Rahul Singh, chief investment officer, equities, Tata Asset Management, says certain pockets of small caps are looking overheated and arbitrage funds are a tax efficient way to earn fixed income yields with extremely low risk.
Given the stage of the economic cycle and the mixed track record in specific sectors, a healthy mix of active funds is required to generate alpha. Rahul Singh, chief investment officer, equities, Tata Asset Management, in an interview to Saikat Neogi, says certain pockets of small caps are looking overheated and arbitrage funds are a tax efficient way to earn fixed income yields with extremely low risk. Excerpts:
The equity rally is making investors wonder whether to hold on to their investment or book profit. What is your advise?
Headline valuations are at 10-15% premium to 10-year historical range but are supported by the lower bond yields in comparison to what we have witnessed in the last decade. In addition, India’s premium to other emerging markets, while approaching the higher end now, is supported by the pro-growth and pro-reform stance of the government and fiscal/monetary policy. All things considered however, the market appears to be around its fair valuation and hence the returns from equities will now track medium term earnings performance, i.e., beyond the current fiscal year. There is a cushion from the bottom-up corporate earnings which have been driven by multiple sectors this time. However, inflation risk and how that plays out into bond yields remain the biggest risk to equity valuations.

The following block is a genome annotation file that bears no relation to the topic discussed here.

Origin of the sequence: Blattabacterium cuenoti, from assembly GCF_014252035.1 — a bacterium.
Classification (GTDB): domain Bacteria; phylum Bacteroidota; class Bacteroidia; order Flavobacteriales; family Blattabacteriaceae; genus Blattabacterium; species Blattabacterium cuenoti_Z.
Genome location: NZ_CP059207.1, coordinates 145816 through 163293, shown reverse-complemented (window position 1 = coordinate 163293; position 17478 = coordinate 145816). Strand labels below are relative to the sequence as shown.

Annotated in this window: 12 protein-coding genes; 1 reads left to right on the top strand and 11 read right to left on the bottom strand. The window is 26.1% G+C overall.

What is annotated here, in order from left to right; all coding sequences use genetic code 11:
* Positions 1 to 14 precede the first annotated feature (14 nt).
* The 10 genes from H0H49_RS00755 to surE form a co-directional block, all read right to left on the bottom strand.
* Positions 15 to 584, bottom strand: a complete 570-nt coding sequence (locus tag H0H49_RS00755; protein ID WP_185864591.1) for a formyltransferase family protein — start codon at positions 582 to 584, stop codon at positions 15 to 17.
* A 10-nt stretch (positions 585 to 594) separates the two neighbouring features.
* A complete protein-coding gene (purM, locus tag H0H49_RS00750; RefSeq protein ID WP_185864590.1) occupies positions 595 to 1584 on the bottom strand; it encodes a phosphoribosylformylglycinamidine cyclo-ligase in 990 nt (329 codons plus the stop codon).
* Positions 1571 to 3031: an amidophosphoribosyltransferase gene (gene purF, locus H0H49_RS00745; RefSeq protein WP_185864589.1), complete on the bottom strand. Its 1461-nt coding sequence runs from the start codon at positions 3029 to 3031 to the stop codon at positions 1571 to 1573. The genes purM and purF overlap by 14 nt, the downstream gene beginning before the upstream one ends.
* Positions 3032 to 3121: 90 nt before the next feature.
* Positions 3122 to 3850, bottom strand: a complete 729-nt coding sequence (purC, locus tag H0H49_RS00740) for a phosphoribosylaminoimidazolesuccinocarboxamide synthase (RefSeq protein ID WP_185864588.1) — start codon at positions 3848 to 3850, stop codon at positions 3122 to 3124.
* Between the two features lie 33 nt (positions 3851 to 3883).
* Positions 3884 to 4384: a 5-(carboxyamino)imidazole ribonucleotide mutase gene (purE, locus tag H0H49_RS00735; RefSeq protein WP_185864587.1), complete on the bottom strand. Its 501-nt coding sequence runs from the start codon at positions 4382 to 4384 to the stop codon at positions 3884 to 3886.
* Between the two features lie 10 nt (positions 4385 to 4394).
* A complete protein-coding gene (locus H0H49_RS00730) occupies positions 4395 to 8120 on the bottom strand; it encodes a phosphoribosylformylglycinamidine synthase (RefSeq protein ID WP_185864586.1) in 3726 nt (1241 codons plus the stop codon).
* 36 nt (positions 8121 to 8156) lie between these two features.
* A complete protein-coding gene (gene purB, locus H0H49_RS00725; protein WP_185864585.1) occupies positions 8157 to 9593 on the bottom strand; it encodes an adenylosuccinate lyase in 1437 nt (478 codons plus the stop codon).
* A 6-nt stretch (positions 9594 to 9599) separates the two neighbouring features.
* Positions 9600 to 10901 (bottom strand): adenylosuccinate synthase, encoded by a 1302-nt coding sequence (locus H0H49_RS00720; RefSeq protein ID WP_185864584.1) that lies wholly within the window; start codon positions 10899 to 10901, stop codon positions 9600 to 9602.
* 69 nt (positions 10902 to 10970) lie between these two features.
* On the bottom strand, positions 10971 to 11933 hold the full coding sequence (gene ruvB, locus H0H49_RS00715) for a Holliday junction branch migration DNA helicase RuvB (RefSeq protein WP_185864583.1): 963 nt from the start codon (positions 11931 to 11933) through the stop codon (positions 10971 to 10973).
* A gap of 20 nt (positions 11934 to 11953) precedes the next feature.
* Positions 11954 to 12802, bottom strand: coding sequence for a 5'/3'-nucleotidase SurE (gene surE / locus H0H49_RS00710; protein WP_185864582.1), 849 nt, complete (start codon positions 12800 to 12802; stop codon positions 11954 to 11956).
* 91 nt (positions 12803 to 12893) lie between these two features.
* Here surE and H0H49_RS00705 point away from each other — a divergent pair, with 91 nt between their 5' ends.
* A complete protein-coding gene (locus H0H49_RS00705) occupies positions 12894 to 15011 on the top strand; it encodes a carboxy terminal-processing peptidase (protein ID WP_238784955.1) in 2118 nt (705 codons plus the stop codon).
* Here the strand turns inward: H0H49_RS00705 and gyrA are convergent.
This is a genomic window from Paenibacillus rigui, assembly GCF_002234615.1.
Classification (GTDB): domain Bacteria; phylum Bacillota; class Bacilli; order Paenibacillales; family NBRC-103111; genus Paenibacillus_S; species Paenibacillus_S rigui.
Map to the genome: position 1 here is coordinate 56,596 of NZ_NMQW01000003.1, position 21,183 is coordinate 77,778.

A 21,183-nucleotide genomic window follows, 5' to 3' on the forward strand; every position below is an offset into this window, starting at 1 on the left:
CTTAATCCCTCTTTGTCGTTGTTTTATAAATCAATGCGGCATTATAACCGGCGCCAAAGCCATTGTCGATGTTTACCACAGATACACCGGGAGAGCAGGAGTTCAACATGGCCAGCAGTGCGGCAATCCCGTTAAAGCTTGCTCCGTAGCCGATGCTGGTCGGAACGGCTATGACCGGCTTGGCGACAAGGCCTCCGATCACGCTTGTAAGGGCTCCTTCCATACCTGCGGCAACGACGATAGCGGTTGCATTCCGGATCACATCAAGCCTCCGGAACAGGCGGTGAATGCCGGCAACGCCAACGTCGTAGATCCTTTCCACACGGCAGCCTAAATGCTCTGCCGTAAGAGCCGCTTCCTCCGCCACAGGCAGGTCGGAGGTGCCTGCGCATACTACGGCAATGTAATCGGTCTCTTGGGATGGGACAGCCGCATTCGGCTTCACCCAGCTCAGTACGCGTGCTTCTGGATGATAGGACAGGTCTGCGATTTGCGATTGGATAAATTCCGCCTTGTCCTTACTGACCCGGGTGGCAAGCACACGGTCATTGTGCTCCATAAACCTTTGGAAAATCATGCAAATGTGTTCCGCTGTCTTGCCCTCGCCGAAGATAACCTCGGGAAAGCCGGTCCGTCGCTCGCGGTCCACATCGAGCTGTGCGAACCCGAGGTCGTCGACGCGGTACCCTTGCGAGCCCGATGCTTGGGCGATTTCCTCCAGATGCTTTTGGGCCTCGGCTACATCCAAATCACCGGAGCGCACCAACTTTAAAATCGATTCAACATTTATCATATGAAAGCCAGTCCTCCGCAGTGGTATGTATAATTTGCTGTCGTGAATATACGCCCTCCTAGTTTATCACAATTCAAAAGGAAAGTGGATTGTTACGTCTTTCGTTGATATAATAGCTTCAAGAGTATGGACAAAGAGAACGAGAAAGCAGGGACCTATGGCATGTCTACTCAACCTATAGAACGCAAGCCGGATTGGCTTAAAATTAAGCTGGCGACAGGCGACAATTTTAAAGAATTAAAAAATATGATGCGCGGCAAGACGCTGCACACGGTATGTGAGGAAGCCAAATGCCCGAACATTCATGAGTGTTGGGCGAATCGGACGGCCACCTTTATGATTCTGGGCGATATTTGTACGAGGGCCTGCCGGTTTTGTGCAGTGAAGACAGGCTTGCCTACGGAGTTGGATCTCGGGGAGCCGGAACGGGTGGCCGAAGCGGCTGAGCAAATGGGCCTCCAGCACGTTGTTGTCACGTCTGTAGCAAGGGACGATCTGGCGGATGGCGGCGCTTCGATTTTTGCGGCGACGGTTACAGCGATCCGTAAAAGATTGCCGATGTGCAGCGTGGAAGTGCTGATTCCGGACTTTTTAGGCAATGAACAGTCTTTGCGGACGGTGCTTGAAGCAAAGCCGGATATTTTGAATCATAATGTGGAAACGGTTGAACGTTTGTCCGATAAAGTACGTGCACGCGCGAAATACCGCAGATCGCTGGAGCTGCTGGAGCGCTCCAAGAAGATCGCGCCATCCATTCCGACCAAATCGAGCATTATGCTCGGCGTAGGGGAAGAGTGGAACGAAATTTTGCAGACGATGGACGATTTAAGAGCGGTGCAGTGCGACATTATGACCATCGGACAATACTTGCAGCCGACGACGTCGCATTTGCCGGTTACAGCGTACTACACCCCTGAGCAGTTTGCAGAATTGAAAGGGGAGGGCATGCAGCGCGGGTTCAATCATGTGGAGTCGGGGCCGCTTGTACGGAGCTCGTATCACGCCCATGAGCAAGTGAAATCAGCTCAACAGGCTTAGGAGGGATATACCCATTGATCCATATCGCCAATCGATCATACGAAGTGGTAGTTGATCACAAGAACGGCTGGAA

If an investor wants to build a long-term portfolio in equity mutual funds, is a mix of passive and active funds a good idea?
We believe passive funds serve a purpose in certain categories dominated by large caps. But given the stage of the economic cycle and the mixed track record in specific sectors or themes, a healthy mix of active funds is required to generate alpha. In addition, given the stage of the economic cycle which we are in where Indian economy is steadily progressing towards economic expansion, broader markets have done well and could continue to do so which bodes well for the active funds.
Why are arbitrage funds gaining such high traction?
Arbitrage funds have proved to be a tax efficient way to earn fixed income yields with extremely low risk. As a result, the arbitrage category is attracting investors from categories like risk-averse individual investors, institutional and corporate treasuries. It has also been used as temporary allocation of funds as the valuations continued to go up. The yields from arbitrage funds will move in sync with the overall rate environment.
Should investors follow the core and satellite approach in equities in this market?
Given the interplay of strong micro and uncertain macro, investors should have a good mix of dynamic asset allocation or balanced advantage funds and large & midcap/flexicap funds as core and can reduce the allocation to pure small cap category. We are indifferent between large and midcaps but certain pockets of small caps are looking overheated now.
As Systematic Investment Plan (SIP) additions have expanded rapidly, does it indicate democratisation of the equity culture?
It is a combination of digitalisation and democratisation. Traditional channels have been big proponents of SIP and digital channels are now lending a lot more support in getting SIP proliferation. This augurs well as more investors are participating and is helping the market develop deeper roots.